SEM State Space Modeling of Panel Data in Discrete and Continuous Time and its Relationship to Traditional State Space Modeling

  • Johan Oud
Part of the Mathematical Modelling: Theory and Applications book series (MMTA, volume 19)


The state space approach, introduced by Kalman (1960) and Zadeh and Desoer (1963), distinguishes modern systems and control theory (Cames, 1988; Hannan & Deistler, 1988; Polderman & Willems, 1998) from the classical theory. Its application field, starting from space technology in the 1960s, has extended considerably since (Shumway & Stoffer, 2000). The state space model covers an extremely general class of dynamic models. In fact, all nonanticipative models (models with no causal arrows heading backward in time) can be represented in state space form. For example, both the Box-Jenkins ARMA model and the extended ARMAX model, which adds exogenous or input variables to the ARMA model, are easily formulated as special cases of the state space model (Cames, 1988; Deistler, 1985; Ljung, 1985). The state space model covers also longitudinal latent factor and path analysis models and allows the optimal estimation of the latent states or factor scores (Oud, van den Bercken & Essers, 1990; Oud, Jansen, van Leeuwe, Aarnoutse, & Voeten, 1999). Latent state estimation is performed by two important results of the state space approach: the Kalman filter and smoother (Kalman, 1960; Rauch, Tung, & Striebel, 1965).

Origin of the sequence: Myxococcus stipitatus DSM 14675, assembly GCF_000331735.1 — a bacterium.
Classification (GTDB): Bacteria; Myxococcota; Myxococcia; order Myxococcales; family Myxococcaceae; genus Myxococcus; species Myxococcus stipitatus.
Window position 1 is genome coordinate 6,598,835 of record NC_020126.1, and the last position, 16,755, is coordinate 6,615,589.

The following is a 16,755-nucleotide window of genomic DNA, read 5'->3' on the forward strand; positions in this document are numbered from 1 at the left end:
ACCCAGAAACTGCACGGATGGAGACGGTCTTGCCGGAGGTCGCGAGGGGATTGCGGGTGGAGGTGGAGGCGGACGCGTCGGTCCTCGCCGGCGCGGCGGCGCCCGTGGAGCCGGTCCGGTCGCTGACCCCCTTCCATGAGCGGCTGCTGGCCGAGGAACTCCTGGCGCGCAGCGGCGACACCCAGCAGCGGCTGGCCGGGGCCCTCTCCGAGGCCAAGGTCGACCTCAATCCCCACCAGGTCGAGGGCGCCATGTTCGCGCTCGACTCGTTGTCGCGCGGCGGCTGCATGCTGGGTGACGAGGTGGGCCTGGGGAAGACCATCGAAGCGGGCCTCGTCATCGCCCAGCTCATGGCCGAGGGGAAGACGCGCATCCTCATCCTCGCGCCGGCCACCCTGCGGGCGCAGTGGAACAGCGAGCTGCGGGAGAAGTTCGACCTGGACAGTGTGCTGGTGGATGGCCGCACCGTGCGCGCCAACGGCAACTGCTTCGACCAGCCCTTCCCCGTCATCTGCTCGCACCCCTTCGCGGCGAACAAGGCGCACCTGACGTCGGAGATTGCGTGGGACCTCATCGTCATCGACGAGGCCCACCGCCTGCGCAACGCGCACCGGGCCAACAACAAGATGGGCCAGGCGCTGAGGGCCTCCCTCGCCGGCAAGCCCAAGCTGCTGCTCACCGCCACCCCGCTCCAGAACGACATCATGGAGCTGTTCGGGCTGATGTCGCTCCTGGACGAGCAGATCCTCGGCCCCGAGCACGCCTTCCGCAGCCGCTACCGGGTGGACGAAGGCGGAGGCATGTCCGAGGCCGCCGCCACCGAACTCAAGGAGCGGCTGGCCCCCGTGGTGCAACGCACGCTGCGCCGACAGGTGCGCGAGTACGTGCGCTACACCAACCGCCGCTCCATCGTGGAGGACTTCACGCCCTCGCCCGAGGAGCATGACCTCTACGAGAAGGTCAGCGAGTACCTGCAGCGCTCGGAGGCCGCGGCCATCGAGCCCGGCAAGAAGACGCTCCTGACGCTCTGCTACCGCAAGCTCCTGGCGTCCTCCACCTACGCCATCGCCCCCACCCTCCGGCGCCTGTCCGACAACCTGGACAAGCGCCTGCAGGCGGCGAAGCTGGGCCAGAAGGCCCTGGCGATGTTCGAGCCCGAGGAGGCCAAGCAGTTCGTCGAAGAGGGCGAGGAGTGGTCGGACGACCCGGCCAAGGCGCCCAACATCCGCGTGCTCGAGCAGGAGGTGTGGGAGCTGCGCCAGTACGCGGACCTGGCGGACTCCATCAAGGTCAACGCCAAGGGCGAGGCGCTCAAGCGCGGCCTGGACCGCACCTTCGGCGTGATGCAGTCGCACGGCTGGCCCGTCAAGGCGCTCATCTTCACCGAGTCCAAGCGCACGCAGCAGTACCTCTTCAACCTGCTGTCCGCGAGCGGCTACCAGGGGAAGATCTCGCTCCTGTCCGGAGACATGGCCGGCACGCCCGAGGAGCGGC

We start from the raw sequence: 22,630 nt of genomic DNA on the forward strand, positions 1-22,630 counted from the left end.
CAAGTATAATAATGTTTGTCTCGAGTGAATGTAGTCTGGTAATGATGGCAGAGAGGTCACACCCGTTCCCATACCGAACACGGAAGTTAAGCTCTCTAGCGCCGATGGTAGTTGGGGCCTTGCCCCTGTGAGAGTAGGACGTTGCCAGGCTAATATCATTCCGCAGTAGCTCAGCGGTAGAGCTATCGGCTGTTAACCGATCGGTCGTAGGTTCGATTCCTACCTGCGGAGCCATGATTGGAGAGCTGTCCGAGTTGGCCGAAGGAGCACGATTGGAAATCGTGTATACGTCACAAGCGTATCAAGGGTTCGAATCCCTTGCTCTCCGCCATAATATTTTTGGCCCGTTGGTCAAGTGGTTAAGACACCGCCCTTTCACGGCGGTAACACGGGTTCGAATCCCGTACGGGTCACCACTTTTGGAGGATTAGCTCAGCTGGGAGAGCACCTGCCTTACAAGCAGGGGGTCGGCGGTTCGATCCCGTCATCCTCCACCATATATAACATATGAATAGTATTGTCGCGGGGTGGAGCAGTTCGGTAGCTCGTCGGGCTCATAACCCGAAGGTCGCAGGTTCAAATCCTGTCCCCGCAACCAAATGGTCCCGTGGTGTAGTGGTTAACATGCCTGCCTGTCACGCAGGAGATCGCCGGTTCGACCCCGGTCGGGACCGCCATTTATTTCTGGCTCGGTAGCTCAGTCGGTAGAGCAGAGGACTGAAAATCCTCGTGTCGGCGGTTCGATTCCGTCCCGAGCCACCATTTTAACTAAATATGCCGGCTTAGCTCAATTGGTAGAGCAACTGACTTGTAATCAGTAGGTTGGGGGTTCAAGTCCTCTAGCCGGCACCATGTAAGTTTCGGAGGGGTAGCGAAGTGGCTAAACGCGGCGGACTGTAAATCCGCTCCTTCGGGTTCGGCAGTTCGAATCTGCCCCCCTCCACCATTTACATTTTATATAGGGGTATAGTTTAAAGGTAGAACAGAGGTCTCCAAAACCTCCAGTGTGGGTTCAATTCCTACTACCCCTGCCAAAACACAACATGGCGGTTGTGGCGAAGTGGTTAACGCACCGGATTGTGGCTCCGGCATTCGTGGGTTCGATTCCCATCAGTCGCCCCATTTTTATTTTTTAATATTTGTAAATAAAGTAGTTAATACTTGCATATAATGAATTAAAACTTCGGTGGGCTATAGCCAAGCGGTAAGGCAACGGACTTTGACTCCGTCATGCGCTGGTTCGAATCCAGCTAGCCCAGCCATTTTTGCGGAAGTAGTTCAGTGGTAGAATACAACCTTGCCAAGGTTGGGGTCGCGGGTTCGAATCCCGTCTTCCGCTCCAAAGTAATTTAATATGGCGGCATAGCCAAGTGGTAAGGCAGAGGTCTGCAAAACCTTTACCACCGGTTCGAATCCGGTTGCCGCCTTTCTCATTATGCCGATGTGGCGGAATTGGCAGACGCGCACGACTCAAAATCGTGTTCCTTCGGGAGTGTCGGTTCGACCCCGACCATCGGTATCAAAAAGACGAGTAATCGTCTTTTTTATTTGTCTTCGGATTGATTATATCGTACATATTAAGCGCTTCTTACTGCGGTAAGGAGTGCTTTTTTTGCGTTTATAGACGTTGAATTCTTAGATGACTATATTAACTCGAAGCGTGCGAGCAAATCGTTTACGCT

Structural Equation Model Panel Data Kalman Filter State Space Model Traditional Procedure 
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Copyright information

© Springer Science+Business Media Dordrecht 2004

Authors and Affiliations

  • Johan Oud
    • 1
    • 2
  1. 1.Institute of Family and Child Care StudiesUniversity of NijmegenNijmegenThe Netherlands
  2. 2.Monitoring Systems ConsultNijmegenThe Netherlands

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